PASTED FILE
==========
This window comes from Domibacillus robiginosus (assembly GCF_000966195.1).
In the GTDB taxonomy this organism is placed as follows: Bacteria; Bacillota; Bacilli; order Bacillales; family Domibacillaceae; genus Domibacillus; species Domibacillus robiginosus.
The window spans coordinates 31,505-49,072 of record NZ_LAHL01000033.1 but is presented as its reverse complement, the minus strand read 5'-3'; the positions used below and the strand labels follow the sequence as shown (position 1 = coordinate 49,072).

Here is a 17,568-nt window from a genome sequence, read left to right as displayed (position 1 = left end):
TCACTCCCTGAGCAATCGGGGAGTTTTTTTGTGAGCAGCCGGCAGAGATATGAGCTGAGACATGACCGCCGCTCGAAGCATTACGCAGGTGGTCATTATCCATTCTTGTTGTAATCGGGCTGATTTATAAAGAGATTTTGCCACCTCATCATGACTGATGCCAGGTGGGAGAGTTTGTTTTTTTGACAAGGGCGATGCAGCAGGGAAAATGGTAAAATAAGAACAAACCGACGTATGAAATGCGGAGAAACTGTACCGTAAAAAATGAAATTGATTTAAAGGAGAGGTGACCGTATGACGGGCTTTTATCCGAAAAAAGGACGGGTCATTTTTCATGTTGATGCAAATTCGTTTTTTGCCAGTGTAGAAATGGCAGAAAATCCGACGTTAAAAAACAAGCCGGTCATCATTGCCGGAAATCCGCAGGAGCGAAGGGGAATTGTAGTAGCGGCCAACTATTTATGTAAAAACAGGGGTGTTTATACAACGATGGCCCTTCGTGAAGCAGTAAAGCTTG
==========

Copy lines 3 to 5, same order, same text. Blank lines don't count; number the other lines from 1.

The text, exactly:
The window spans coordinates 31,505-49,072 of record NZ_LAHL01000033.1 but is presented as its reverse complement, the minus strand read 5'-3'; the positions used below and the strand labels follow the sequence as shown (position 1 = coordinate 49,072).

Here is a 17,568-nt window from a genome sequence, read left to right as displayed (position 1 = left end):
TCACTCCCTGAGCAATCGGGGAGTTTTTTTGTGAGCAGCCGGCAGAGATATGAGCTGAGACATGACCGCCGCTCGAAGCATTACGCAGGTGGTCATTATCCATTCTTGTTGTAATCGGGCTGATTTATAAAGAGATTTTGCCACCTCATCATGACTGATGCCAGGTGGGAGAGTTTGTTTTTTTGACAAGGGCGATGCAGCAGGGAAAATGGTAAAATAAGAACAAACCGACGTATGAAATGCGGAGAAACTGTACCGTAAAAAATGAAATTGATTTAAAGGAGAGGTGACCGTATGACGGGCTTTTATCCGAAAAAAGGACGGGTCATTTTTCATGTTGATGCAAATTCGTTTTTTGCCAGTGTAGAAATGGCAGAAAATCCGACGTTAAAAAACAAGCCGGTCATCATTGCCGGAAATCCGCAGGAGCGAAGGGGAATTGTAGTAGCGGCCAACTATTTATGTAAAAACAGGGGTGTTTATACAACGATGGCCCTTCGTGAAGCAGTAAAGCTTG